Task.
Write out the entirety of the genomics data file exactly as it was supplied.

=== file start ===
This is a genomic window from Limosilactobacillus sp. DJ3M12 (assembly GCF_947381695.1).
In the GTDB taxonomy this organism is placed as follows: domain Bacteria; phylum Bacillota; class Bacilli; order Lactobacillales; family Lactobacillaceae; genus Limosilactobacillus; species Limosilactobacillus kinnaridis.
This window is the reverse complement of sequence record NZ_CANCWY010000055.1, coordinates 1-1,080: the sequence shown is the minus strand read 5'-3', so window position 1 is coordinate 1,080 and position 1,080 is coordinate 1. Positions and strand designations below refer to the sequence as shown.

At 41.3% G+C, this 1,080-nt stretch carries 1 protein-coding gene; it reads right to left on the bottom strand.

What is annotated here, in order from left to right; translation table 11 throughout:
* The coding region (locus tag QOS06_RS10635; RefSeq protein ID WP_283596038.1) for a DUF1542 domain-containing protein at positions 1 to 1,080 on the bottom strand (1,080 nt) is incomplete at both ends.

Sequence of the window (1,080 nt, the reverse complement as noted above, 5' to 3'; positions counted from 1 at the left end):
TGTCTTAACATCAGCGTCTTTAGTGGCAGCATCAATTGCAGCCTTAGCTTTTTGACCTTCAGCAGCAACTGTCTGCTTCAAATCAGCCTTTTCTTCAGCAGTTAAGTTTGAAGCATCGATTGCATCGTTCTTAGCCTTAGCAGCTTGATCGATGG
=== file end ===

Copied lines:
This is a genomic window from Limosilactobacillus sp. DJ3M12 (assembly GCF_947381695.1).
In the GTDB taxonomy this organism is placed as follows: domain Bacteria; phylum Bacillota; class Bacilli; order Lactobacillales; family Lactobacillaceae; genus Limosilactobacillus; species Limosilactobacillus kinnaridis.
This window is the reverse complement of sequence record NZ_CANCWY010000055.1, coordinates 1-1,080: the sequence shown is the minus strand read 5'-3', so window position 1 is coordinate 1,080 and position 1,080 is coordinate 1. Positions and strand designations below refer to the sequence as shown.

At 41.3% G+C, this 1,080-nt stretch carries 1 protein-coding gene; it reads right to left on the bottom strand.

What is annotated here, in order from left to right; translation table 11 throughout:
* The coding region (locus tag QOS06_RS10635; RefSeq protein ID WP_283596038.1) for a DUF1542 domain-containing protein at positions 1 to 1,080 on the bottom strand (1,080 nt) is incomplete at both ends.

Sequence of the window (1,080 nt, the reverse complement as noted above, 5' to 3'; positions counted from 1 at the left end):
TGTCTTAACATCAGCGTCTTTAGTGGCAGCATCAATTGCAGCCTTAGCTTTTTGACCTTCAGCAGCAACTGTCTGCTTCAAATCAGCCTTTTCTTCAGCAGTTAAGTTTGAAGCATCGATTGCATCGTTCTTAGCCTTAGCAGCTTGATCGATGG